California drought: This technology helps keep grass green while saving water

Northridge, Calif. (KABC) — Conserving water is a priority across California, but when water restrictions kill homeowners’ grass, is there a way to keep large swaths of grass green?

Elaine Sibert, CEO of Rain Systems, believes it is possible and can make a huge difference for all of us.

“The cumulative savings of all these different large lawn areas will make an astronomical change in water usage,” she said.

Rain Systems is a local company that provides customers such as Cal State Northridge with a 50-70% reduction in water demand for spaces treated with its patented technology. In our harsh summer, the lawn remains green.

CSUN Energy and Sustainability Director Austin Eriksson has seen the savings and effectiveness of stormwater systems since 2015.

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“It’s green. It looks really good, and if you go to campus and see where we’ve installed it, you’ll notice that they’re more environmentally friendly than other locations, simply because the water is being kept at the roots,” Eh said. Rickson said.

This is done by using hydrogels – polymers that have been around for nearly 50 years and can hold large amounts of water and are commonly used in the medical field and in everyday household products.

“I’m just obsessed with using it on the lawn,” says Rain Systems’ James Seabert.

Sibert’s “Obsession” looks like a riding lawn mower, but uses 3-4,000 pounds of water pressure to create a small water hole in the ground, blowing polymer into the same hole at about the same time.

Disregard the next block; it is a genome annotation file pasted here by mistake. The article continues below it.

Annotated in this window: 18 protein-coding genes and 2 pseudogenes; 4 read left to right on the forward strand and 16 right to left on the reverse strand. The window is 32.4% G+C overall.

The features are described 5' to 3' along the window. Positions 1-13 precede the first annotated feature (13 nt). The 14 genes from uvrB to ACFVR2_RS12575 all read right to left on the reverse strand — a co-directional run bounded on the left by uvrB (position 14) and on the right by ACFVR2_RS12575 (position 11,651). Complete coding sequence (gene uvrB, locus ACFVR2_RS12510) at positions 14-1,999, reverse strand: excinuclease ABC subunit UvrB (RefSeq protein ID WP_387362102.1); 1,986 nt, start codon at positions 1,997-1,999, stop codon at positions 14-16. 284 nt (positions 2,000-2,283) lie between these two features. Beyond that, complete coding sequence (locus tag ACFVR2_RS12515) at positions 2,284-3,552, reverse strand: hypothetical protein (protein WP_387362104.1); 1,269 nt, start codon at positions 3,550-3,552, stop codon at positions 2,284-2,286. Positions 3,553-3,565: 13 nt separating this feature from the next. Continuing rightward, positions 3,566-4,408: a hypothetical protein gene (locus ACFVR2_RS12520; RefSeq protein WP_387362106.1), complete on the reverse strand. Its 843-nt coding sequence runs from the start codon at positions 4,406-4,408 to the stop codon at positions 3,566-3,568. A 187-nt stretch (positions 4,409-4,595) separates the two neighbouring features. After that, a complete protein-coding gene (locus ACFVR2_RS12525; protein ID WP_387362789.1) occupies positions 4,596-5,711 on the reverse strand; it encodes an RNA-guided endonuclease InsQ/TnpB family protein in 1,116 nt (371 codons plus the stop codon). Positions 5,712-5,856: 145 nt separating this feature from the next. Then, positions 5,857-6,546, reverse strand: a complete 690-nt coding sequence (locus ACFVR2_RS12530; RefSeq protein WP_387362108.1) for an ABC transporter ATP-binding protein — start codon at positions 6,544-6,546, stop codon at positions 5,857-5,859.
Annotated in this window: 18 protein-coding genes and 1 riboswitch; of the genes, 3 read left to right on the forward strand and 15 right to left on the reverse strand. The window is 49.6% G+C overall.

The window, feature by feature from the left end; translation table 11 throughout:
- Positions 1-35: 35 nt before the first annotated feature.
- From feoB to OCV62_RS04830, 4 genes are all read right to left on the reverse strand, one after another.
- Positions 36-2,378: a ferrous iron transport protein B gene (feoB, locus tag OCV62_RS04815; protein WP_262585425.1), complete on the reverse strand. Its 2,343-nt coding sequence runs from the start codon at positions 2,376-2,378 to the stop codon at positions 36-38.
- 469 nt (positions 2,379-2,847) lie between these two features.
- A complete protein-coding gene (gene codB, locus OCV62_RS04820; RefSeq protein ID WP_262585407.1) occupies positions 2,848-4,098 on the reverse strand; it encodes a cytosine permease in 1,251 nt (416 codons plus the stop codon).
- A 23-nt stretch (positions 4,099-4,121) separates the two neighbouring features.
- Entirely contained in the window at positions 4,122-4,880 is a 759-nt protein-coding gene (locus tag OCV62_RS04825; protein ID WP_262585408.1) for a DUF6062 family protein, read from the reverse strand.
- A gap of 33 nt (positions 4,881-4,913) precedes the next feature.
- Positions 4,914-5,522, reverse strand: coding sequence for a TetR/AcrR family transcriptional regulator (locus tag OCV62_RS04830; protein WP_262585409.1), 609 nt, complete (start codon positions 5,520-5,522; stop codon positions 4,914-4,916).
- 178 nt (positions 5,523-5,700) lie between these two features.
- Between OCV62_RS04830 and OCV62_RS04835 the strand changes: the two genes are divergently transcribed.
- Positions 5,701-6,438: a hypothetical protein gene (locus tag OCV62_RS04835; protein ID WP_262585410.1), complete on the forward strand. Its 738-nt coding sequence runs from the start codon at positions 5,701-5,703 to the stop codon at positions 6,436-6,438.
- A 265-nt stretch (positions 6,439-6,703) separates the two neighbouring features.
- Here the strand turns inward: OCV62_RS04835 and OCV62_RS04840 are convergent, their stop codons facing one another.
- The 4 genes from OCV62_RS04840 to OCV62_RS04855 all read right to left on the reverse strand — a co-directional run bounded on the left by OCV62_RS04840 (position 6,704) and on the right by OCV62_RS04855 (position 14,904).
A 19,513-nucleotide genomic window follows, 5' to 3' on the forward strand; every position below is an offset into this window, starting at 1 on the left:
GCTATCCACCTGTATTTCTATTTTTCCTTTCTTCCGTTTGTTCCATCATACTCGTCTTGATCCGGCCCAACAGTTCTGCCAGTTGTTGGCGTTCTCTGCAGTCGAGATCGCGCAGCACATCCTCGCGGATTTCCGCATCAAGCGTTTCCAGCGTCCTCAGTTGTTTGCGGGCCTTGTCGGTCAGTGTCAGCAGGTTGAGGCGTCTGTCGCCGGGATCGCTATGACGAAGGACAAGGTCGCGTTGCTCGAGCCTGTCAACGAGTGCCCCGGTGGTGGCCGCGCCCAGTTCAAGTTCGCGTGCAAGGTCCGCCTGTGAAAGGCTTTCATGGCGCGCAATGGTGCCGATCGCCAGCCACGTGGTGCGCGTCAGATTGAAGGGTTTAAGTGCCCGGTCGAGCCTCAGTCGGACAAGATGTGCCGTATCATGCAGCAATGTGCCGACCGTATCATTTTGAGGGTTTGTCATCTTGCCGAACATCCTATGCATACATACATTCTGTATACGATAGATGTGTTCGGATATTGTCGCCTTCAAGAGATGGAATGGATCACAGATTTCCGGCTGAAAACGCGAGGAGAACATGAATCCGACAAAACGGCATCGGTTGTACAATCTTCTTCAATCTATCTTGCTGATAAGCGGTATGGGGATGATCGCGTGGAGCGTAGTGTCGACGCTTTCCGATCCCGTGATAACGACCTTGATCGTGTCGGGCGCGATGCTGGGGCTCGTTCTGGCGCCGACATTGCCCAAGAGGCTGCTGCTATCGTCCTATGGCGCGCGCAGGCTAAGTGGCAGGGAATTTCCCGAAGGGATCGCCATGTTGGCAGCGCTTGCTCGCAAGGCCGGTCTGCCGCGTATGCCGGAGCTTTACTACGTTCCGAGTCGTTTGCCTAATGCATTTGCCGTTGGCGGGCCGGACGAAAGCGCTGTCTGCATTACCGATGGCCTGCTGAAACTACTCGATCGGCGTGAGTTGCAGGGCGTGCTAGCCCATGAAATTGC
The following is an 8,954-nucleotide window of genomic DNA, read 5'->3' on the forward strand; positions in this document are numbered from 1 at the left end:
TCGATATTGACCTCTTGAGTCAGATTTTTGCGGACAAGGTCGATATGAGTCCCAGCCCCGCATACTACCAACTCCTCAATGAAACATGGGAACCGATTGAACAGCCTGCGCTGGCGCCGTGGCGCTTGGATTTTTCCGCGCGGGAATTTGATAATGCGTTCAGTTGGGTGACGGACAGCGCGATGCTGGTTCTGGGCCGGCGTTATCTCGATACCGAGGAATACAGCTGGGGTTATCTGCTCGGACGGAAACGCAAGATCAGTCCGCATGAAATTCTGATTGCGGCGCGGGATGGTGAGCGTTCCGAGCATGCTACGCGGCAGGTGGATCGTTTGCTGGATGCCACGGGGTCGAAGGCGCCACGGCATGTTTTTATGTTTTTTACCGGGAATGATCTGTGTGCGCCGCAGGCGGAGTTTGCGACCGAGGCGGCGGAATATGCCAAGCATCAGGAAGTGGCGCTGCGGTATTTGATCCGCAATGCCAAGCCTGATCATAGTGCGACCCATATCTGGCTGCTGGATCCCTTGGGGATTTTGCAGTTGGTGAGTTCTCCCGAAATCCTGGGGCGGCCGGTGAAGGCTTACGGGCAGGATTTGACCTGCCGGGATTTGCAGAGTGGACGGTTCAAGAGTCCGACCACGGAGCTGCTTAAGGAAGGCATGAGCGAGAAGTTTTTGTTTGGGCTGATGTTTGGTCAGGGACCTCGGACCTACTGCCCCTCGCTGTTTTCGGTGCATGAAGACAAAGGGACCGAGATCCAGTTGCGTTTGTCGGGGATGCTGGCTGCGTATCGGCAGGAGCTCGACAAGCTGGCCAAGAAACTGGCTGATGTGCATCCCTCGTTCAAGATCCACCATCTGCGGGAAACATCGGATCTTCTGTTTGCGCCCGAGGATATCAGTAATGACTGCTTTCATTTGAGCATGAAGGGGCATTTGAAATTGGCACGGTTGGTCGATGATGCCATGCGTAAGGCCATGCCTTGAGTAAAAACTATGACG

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“Once they go underground and are hydrated, they become hydrogels,” explains Elaine Sibert.

This polymer can weigh up to 200 times its weight in water, is 100% biodegradable and lasts 3-5 years, allowing water to be slowly absorbed at the roots of the turf rather than run off or sink through evaporation Too far below the turf. surface.

“Every cemetery in the world should use it. Every football field in the world should use it. Every park in the world should use it. Most homeowners should use it,” James added.

CSUN is removing 900,000 square feet of grass to replace with drought-resistant landscaping to improve water efficiency. But college campuses are similar to other large spaces that need some grass, and Rain Systems offers a way to protect those spaces while keeping them beautiful.

“This allows us to get some grass green, especially in extreme drought conditions like we are now… Hydrogels, along with a range of other strategies, have helped us use 31% less water today than we do in 2019,” Erickson said.

“Drought is a problem not only in California, but all over the world. Different places are looking for solutions. We feel like in some ways, we’re just getting started,” Elaine added.

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